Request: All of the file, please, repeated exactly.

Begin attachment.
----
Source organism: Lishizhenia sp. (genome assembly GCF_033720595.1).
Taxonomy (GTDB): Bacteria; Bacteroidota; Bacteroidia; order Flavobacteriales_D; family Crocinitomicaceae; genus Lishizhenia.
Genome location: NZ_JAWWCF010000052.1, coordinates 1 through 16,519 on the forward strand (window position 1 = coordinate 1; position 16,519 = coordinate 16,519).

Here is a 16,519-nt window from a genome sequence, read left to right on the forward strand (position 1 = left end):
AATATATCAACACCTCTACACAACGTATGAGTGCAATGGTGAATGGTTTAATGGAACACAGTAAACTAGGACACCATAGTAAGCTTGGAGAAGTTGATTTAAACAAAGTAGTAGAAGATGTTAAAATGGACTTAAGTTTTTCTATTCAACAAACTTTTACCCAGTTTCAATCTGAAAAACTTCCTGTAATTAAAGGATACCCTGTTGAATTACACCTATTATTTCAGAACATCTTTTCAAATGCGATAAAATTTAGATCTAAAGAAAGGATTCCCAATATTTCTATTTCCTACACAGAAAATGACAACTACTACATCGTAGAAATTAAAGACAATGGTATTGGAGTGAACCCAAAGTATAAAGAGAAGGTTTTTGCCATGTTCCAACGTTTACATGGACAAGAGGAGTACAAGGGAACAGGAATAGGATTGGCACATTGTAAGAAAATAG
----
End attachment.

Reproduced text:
Source organism: Lishizhenia sp. (genome assembly GCF_033720595.1).
Taxonomy (GTDB): Bacteria; Bacteroidota; Bacteroidia; order Flavobacteriales_D; family Crocinitomicaceae; genus Lishizhenia.
Genome location: NZ_JAWWCF010000052.1, coordinates 1 through 16,519 on the forward strand (window position 1 = coordinate 1; position 16,519 = coordinate 16,519).

Here is a 16,519-nt window from a genome sequence, read left to right on the forward strand (position 1 = left end):
AATATATCAACACCTCTACACAACGTATGAGTGCAATGGTGAATGGTTTAATGGAACACAGTAAACTAGGACACCATAGTAAGCTTGGAGAAGTTGATTTAAACAAAGTAGTAGAAGATGTTAAAATGGACTTAAGTTTTTCTATTCAACAAACTTTTACCCAGTTTCAATCTGAAAAACTTCCTGTAATTAAAGGATACCCTGTTGAATTACACCTATTATTTCAGAACATCTTTTCAAATGCGATAAAATTTAGATCTAAAGAAAGGATTCCCAATATTTCTATTTCCTACACAGAAAATGACAACTACTACATCGTAGAAATTAAAGACAATGGTATTGGAGTGAACCCAAAGTATAAAGAGAAGGTTTTTGCCATGTTCCAACGTTTACATGGACAAGAGGAGTACAAGGGAACAGGAATAGGATTGGCACATTGTAAGAAAATAG